hide Matching Documents

The documents where this entity occurs most often are shown below. Click on a document to open it.

Document Max. Freq Min. Freq
Thomas Wentworth Higginson, Letters and Journals of Thomas Wentworth Higginson 6 0 Browse Search
View all matching documents...

Your search returned 6 results in 2 document sections:

Thomas Wentworth Higginson, Letters and Journals of Thomas Wentworth Higginson, Chapter 2: the Worcester period (search)
hurch, which indeed he had previously proposed to me. Besides this, I spoke twice on Sunday to large audiences, though it was quite stormy. Sam dwells in clover with one of those elderly ladies who are born to coddle young bachelor divines, Mrs. Jackson. He has a large, charming study, a chaos of books and works of art, with a great magnificent chest of drawers, from the Palazzo d'oro in Venice which he happened upon with his usual luck; it is the handsomest piece of carved furniture I ever saw and had stood out of doors a whole winter when he captured it. Here dwells Sam, always nursing some little lumbago or dyspepsia of his own, and interchanging visits with Mrs. Jackson, similarly occupied in her parlor, while a pretty little grandchild and a pretty young lady protegee, who supervises him, vibrate between the apartments. The parishioners are also devoted and speak as earnestly of the importance of retaining Mr. Longfellow in Brooklyn as the Beecherites might of Beecher. The n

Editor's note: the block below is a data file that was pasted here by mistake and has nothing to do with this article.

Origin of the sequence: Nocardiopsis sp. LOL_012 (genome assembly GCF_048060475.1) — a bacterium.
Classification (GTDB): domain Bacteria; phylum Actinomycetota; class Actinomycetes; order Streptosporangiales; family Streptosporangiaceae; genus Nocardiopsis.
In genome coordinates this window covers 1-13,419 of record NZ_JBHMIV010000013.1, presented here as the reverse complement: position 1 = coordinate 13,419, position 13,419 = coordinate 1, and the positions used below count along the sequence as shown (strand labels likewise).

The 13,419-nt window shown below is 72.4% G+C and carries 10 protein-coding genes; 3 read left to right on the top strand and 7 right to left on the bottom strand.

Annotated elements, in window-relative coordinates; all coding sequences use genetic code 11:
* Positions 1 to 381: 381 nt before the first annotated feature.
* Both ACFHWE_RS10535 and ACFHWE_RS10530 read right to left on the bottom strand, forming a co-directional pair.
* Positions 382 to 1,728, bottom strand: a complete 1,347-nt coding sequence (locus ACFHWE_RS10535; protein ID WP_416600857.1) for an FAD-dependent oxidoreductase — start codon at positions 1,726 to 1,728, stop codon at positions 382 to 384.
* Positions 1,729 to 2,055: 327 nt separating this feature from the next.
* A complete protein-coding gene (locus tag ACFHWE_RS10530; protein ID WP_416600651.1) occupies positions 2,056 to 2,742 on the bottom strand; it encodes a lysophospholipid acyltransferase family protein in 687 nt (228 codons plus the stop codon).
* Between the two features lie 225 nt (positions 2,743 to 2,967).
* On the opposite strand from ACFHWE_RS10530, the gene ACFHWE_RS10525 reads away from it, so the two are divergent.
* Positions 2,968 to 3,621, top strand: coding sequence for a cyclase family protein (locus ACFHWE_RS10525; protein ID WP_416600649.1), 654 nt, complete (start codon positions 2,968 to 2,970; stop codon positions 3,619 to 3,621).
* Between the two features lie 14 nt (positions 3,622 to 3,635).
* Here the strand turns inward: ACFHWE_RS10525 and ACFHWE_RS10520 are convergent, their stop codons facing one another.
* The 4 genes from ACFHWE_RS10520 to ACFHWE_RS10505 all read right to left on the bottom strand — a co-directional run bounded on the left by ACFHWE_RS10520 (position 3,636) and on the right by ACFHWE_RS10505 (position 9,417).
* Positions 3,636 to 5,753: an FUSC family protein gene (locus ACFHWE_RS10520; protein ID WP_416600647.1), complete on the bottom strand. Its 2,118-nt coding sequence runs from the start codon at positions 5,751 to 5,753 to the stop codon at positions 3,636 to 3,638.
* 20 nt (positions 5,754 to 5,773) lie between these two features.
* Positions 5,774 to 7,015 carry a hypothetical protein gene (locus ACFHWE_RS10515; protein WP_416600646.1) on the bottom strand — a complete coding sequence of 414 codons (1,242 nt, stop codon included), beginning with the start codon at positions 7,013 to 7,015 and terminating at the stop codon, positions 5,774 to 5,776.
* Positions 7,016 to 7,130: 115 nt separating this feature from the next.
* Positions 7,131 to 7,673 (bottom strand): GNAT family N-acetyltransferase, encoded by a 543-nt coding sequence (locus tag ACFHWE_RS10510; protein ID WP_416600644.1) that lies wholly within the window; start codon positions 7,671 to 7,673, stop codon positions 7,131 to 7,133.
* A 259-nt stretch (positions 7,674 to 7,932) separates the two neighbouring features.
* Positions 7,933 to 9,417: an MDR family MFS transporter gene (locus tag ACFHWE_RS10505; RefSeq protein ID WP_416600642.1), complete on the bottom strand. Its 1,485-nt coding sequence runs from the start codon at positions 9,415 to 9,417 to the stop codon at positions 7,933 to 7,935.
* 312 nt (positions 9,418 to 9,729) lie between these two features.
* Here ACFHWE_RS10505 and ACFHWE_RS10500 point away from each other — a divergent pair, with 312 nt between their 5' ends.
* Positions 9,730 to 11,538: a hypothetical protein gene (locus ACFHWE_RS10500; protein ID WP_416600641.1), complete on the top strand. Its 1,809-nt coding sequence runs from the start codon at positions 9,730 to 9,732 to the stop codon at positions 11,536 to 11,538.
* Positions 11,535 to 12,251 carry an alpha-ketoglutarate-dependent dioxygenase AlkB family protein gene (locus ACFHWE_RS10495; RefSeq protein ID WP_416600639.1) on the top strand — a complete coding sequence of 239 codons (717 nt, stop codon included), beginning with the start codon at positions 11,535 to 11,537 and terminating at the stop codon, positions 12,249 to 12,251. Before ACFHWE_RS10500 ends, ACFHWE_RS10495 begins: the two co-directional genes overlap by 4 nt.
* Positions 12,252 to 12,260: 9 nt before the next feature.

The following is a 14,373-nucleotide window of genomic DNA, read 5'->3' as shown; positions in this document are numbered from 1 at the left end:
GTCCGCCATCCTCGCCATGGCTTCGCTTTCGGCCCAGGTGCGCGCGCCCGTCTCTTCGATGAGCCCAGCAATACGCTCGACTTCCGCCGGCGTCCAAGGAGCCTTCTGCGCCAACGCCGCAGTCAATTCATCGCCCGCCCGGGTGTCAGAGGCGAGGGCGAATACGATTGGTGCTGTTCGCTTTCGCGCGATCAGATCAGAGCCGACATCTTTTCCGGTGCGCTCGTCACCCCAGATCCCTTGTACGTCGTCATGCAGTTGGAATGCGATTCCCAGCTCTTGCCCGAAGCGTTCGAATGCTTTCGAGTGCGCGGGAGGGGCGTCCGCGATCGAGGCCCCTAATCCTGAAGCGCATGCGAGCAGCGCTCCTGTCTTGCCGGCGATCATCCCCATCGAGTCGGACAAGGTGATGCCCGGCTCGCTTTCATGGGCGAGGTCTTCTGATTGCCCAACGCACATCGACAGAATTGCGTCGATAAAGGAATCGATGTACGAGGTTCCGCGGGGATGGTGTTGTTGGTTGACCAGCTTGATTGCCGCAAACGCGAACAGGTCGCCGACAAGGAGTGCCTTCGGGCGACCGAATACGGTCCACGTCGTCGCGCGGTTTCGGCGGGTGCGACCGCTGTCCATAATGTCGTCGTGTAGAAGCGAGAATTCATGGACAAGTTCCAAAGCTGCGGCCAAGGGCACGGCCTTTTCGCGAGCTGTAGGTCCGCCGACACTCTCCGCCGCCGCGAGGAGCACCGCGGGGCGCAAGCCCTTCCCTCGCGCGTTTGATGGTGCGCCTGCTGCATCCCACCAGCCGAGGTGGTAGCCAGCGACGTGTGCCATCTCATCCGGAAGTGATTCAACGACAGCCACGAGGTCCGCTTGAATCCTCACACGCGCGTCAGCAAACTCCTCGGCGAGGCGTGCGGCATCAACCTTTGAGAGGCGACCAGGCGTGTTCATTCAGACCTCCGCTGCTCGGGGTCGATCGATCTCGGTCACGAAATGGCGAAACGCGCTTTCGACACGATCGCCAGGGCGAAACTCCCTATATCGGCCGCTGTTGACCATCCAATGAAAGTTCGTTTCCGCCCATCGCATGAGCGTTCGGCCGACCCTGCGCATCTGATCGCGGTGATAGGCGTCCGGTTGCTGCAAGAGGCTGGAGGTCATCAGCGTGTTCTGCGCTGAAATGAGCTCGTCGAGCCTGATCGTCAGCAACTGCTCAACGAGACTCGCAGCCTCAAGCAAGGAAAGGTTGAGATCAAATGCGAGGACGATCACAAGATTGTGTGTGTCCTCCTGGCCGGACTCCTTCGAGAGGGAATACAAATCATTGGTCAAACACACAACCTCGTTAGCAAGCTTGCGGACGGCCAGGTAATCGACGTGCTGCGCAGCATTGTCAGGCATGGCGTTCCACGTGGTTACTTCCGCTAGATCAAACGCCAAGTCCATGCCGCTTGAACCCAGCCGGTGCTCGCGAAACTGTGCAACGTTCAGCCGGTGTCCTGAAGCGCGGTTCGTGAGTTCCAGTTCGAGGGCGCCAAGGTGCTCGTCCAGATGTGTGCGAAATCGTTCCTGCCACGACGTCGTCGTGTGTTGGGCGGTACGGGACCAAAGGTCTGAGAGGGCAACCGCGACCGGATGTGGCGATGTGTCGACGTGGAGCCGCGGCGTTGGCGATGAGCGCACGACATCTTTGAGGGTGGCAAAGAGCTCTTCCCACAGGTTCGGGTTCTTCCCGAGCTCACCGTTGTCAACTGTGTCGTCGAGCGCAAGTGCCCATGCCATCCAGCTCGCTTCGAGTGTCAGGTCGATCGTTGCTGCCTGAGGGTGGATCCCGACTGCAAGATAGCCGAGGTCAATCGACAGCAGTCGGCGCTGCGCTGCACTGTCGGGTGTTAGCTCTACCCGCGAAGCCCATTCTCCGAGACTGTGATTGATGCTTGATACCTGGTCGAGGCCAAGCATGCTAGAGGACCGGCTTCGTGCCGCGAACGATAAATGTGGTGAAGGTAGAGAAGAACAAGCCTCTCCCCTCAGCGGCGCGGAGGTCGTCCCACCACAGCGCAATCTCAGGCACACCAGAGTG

Thomas Wentworth Higginson, Letters and Journals of Thomas Wentworth Higginson, Chapter 3: Journeys (search)
disgraces us; have arrangements and men already and need only money. The night I came from Brattleboroa, Friday, we had letters from Chicago, and our Finance Committee voted them fifteen hundred dollars and voted to add three thousand dollars more, unless I could raise this second party by Wednesday, which I did. Saturday, the day after, I was sent to Boston, with the same letters, to urge the Boston Committee to send money to Chicago. With great difficulty I got five minutes each from Pat Jackson and several other merchants, and at two they came together for ten minutes and voted to send two thousand dollars, Ingersoll Bowditch being happily absent, who had just told me he should come and oppose it entirely. I saw the telegraphic despatch written and came back. That very night we got a telegraphic despatch from Chicago, imploring us to send that precise sum, for the relief of a large party of emigrants, detained at Iowa City for want of means. The two despatches crossed on the